Vagabond Journey No. 2,005


There is no shortage of good days. It is good lives that are hard to come by.

(Annie Dillard)


Hello Margie


For some reason, I can't remember why, I have a lot of photos of roller coasters in my screen saver file. For many roller coasters are a lot of fun, although for some the idea of being whipped around at a dangerous speed and plunging down a steep descent into an unseen and unknown destiny does not appeal to them.

Nevertheless roller coasters hold a fascination for many people. You can think about them, hear about them, read about them, see pictures of them or go to the amusement park and watch them. But it is just not the same until you ride one.

I haven't ridden one in many years. There are none around here to tempt me. I would enjoy another trip around the winding rails but if I tried I would probably be stopped at the gate by some kindly attendant who would say "Yo, where do you think YOU'RE going, old timer?" So what, I would still give it a try.

The last coaster I rode was years ago at the Westchester County Fair in Yonkers, NY. It had a double loop and I carefully slipped my hat and my pen under my thigh so they wouldn't fall to the ground when we went upside down. Truthfully, the whole ride went so fast I don't even remember being upside down.

When I was a teenager my buddy Paul and I used to find roller coasters that were closed for the Winter, sneak in and walk the tracks. We would start from the end so that we would climb the first big cascade. We though it was probably safer than trying to walk down it. Some of them had tunnels which were creepy and noisy places. Eery step we took reverberated through the whole tunnel. I'm surprised we weren't arrested. I guess no one was watching, or if they were they were admiring our bravado.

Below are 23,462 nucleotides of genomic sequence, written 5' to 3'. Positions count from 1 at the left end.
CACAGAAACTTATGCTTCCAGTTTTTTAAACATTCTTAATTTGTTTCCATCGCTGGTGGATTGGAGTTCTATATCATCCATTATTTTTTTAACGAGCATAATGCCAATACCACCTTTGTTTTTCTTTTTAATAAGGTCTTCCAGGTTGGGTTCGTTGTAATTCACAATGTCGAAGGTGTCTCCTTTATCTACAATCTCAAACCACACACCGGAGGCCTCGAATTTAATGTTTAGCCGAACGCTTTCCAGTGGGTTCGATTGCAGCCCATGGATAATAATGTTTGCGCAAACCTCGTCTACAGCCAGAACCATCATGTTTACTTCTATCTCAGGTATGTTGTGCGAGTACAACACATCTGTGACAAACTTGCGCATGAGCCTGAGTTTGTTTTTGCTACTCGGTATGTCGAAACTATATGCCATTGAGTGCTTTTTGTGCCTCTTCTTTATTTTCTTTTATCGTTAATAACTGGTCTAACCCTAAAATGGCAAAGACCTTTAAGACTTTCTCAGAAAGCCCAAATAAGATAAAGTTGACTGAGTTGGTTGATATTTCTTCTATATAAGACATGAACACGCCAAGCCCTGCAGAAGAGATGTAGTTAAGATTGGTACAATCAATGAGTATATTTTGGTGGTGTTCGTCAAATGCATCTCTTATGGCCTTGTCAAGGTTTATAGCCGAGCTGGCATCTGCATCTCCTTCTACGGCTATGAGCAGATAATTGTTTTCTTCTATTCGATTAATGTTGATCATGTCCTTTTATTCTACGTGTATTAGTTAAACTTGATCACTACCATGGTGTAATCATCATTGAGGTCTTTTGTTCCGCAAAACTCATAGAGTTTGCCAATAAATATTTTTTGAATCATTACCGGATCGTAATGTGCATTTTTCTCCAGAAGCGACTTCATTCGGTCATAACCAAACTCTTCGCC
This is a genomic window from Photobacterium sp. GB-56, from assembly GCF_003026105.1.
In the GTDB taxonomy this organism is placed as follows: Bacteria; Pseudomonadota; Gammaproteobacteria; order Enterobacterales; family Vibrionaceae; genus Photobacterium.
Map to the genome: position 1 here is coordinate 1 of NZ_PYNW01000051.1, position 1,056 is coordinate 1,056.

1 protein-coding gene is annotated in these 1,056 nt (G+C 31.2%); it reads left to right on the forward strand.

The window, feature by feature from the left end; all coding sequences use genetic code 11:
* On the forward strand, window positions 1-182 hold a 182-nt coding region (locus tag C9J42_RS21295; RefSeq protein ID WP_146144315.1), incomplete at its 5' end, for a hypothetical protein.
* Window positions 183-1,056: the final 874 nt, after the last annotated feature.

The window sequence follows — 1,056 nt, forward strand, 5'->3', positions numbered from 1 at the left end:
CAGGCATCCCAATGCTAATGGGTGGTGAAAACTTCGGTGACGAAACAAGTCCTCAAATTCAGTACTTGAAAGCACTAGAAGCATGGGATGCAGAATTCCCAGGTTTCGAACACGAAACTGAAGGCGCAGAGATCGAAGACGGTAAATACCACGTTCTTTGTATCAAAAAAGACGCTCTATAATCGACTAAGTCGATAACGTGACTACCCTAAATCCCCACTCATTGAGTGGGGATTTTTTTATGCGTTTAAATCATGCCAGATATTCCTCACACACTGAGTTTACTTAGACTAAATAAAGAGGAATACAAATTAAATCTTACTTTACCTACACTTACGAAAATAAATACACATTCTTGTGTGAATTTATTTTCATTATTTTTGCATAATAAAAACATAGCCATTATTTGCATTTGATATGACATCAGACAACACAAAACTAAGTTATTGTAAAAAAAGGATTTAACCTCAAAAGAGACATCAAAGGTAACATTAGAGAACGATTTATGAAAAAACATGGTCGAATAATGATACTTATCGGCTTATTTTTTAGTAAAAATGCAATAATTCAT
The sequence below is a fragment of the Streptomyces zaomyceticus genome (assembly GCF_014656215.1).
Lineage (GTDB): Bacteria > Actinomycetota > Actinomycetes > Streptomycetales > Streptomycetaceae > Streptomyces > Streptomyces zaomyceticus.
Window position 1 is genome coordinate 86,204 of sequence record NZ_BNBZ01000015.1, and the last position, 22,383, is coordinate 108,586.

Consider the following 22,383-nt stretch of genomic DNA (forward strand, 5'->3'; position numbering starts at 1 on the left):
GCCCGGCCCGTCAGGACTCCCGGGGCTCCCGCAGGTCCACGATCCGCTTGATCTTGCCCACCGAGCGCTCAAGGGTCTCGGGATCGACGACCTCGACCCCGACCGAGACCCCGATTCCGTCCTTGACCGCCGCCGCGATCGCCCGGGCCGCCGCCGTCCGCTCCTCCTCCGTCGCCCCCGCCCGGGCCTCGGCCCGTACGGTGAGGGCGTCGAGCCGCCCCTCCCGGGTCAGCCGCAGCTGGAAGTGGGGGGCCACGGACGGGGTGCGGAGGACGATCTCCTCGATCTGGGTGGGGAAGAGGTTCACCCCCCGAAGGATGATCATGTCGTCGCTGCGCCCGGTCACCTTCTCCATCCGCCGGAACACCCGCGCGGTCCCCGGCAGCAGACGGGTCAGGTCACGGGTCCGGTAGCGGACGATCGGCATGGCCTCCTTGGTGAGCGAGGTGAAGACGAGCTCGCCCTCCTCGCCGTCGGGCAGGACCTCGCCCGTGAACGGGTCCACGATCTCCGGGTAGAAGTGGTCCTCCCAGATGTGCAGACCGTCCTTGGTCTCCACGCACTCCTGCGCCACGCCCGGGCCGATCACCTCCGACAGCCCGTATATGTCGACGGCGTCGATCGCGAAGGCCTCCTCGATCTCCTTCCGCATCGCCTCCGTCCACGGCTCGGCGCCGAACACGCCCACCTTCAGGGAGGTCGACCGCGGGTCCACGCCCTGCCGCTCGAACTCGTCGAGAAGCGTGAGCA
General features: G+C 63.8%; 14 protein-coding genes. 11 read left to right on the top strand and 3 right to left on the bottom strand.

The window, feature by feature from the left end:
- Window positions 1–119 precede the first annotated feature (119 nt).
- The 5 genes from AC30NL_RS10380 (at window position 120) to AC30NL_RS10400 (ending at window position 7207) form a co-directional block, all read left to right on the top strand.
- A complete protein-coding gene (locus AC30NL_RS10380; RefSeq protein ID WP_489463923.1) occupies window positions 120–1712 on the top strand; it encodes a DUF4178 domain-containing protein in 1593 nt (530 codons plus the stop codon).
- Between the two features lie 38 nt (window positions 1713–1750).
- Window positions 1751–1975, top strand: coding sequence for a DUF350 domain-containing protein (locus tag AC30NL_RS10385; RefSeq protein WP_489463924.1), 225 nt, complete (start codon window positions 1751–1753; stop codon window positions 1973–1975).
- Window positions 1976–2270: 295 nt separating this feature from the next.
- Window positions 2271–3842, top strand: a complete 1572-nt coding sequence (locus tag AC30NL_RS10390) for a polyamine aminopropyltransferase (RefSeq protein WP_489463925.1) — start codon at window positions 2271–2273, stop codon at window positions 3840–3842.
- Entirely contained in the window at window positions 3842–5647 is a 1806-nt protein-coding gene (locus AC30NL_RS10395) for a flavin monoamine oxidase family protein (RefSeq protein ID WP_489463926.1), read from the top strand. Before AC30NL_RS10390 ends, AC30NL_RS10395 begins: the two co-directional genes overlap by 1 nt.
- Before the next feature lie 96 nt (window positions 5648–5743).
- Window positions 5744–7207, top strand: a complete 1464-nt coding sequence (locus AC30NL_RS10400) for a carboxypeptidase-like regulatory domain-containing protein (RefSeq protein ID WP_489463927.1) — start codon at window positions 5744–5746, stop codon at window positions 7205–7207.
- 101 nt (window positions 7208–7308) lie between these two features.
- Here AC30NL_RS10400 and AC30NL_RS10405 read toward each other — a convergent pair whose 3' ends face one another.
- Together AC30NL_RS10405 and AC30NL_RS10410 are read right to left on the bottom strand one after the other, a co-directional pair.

I don't watch television now. I don't even own one. When I was in NYC I only watched if there was a program I wanted to see. But when I lived in New Hampshire I used to watch every night. Since it was a small northern New England community with no cable and only an internal antenna, I could only get one channel. As a result I had no choice but to watch the Tonight Show with a host I considered insipid and world-ignorant. Today I rue the many hours I spent glued to that TV set watching that irrelevant program.

Why was it irrelevant? Because the net work was giving me only something that resembled life. It wasn't real life. It didn't involve me beyond my eyes and ears. To watch and listen was to do something instead of life. When I woke up to that I realized in how many other ways I was not living my life. That realization took me out of New Hampshire and back to New York City and the frightening but courageous marathon of starting my acting career all over again.

In my early 20's a blessed teacher implanted in me an energy cell of enthusiasm for life. That cell has brought me through dangerous attempts, out of hopeless failures, plunged me into not too safe adventures and to the gates of gratifying successes. Timidity is not an option.

You can think about life, read about it, hear about it, you can even watch it. But it's just not the same until you get on board and live it.


Dana Bate

Vagabond Journeys

Never Give Up